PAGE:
PORTLAND, Ore. (AP) — The Oregon Supreme Court has ruled that limits on campaign contributions are legal in Oregon.
The Oregonian/OregonLive reports the court on Thursday ruled that limits do not violate the state constitution, which means controls can be put on the unlimited flow of cash into campaigns statewide.
It could also end Oregon’s distinction as one of the biggest money states in American politics. The court ruled that $500 campaign limits adopted by Multnomah County voters in 2016 do not run afoul of the state constitution.
The ruling sends the case back to a lower court to decide whether Multnomah County’s dollar limits themselves are too low.
Portland to not immediately enforce campaign contribution limits
The City Auditor’s Office does not plan to begin immediately enforcing campaign finance limits on City Council races because of the Oregon Supreme Court ruling that they do not violate the Oregon Constitution.
Portland Elections Officer Deborah Scroggin said the Thursday ruling only applies to a ballot measure that amended the Multnomah County Charter. Another case about a similar measure that sought to amend the City Charter is currently before the Oregon Court of Appeals.
“The city is not a party to this case,” Scroggin said about the April 23 ruling. “It will not be changing how we administer anything in the short term.”
The ruling was issued less than a month before the May 19 primary election.
Supporters of the measure, including Portland attorney and campaign finance reform activist Dan Meek, say Scroggin’s office should immediately begin penalizing candidates who have received contributions above the $500 limit in both measures. They include Mayor Ted Wheeler, mayoral challenger Ozzie Gonzalez, and City Council candidates Jack Kerfoot and Keith Wilson, among others.
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Meek said he will send a letter to Scoggin’s office demanding the limits be enforced as soon as Friday, April 24.
“The limits are in effect,” said Meek, who is active with Honest Elections, the advocacy group that wrote both measures.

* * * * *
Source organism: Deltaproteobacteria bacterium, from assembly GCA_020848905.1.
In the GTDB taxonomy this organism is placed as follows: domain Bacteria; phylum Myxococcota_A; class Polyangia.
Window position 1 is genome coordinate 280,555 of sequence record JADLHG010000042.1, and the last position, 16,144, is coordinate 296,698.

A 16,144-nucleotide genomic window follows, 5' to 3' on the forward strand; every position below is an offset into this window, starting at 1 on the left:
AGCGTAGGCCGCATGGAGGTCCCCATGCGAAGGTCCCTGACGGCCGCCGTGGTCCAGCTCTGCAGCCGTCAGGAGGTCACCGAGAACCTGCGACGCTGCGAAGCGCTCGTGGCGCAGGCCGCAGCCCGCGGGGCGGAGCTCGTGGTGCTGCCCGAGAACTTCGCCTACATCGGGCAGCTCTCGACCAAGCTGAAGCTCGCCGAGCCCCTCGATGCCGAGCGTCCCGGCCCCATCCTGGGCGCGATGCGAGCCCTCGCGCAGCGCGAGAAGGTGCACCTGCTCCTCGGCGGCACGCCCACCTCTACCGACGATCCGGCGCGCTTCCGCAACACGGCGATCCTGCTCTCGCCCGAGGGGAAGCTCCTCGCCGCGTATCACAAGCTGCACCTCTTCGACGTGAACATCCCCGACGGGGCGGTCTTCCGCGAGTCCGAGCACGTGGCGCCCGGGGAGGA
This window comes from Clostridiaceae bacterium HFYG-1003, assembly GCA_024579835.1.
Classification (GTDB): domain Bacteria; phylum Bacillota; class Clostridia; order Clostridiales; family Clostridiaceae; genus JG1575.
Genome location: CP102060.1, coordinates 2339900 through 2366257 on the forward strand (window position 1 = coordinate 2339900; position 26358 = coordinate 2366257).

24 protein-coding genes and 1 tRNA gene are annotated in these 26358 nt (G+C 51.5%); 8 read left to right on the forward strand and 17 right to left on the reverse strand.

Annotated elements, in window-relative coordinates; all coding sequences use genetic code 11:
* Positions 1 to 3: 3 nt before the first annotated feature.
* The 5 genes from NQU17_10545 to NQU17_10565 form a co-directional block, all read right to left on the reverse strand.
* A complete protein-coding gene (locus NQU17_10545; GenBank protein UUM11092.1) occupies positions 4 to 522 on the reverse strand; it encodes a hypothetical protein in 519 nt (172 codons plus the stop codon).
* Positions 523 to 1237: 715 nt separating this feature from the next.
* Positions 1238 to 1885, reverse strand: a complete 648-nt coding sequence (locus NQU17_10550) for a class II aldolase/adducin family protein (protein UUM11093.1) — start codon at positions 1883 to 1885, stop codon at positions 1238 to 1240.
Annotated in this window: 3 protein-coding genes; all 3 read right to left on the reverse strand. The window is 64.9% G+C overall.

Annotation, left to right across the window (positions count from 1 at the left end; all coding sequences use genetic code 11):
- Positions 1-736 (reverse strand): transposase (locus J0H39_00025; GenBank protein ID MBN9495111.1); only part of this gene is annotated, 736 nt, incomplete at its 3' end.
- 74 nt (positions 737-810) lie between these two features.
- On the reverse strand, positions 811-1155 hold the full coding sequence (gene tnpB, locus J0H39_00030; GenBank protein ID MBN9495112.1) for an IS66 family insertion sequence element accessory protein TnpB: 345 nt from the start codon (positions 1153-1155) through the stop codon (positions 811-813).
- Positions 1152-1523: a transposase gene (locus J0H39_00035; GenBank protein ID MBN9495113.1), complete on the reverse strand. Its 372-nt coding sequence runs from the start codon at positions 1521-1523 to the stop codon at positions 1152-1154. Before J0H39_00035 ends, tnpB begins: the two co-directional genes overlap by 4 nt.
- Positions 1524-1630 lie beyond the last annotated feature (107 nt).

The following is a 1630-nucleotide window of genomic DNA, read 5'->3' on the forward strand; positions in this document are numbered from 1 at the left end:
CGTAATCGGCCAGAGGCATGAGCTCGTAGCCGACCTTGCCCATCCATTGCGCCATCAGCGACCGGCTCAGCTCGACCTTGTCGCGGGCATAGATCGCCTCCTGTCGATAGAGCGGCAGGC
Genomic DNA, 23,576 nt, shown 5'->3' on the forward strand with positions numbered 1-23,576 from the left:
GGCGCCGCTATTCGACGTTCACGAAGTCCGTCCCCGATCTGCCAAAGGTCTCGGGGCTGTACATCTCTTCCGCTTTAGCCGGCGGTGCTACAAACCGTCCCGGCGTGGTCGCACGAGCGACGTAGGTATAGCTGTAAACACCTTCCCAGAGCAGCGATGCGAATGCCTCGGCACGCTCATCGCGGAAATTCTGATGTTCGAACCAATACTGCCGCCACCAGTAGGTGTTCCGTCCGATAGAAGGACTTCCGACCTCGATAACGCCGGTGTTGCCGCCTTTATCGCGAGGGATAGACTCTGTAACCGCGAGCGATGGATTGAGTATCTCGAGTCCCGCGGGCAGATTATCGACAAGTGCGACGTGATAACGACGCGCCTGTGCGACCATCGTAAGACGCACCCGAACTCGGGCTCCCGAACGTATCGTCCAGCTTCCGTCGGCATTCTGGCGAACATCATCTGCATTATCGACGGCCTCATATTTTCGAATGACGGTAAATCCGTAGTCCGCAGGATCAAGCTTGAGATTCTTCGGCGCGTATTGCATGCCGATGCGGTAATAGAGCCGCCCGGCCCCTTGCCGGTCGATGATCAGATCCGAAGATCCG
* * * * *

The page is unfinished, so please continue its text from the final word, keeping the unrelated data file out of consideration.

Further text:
The lawyer who challenged the measure before the Oregon Supreme Court argues the limits are not in effect, however. Among other things, Gregory Chaimov notes the ruling remands the measure back to the trial court to determine if the amounts are valid.
“The Supreme Court’s decision won’t be final for at least three weeks while the parties have an opportunity to ask the court to reconsider the decision, and even then, as you note, the trial court needs to decide if the amounts of the county’s limits are valid,” said Chaimov.
Wheeler’s campaign did not immediately respond to a request for comment.
Meek said the new ruling should apply equally to the city measure because both measures are so similar and were heard by the same judge. Multnomah County Circuit Court Judge Eric Bloch conducted validation hearings on both of the measures, and he ruled both violated the free speech provisions of the Oregon Constitution.
The case concerning the Multnomah County measure, which was approved and heard first, was appealed directly to the Oregon Supreme Court. The Portland case, which was heard later, was sent to the Oregon Court of Appeals, where no action has yet been taken on it.
The Oregon Supreme Court ruled the county measure does not violate the free speech provisions of the Oregon Constitution, but remanded the case back to Bloch to determine if it violates the First Amendment of the U.S. Constitution.
The Portland Business Alliance, which was among those challenging the county measure, issued the following joint statement:
“In November, Oregon voters will be asked to approve a constitutional amendment to allow campaign contribution limits. Passage of that measure should initiate the start of a bipartisan, collaborative conversation about how limits will be set to ensure a fair and even playing field for all involved. It makes no sense to revert to a legally flawed ballot measure that has been essentially mothballed for the last 14 years. A lot has changed in Oregon since 2006. The focus should be on crafting an implementation plan about what makes sense for today and the years ahead. We appreciate that legislative leaders appear ready to have that discussion in the 2021 legislative session and we intend to be part of it.”
The ruling follows a determination by Scoggin’s office on Tuesday that Wheeler’s campaign violated another provision of the Portland measure that Bloch had upheld. The office warned the campaign for not listing the top five contributors about $1,000 on its campaign advertising.
The office gave the campaign until May 5 to come into compliance with the requirement, whch it noted was new and complex.
“I strongly encourage the campaign to familiarize itself with these campaign regulations and correct the violations on all campaign communications as quickly as possible,” Scroggin said in an April 21 letter to the campaign.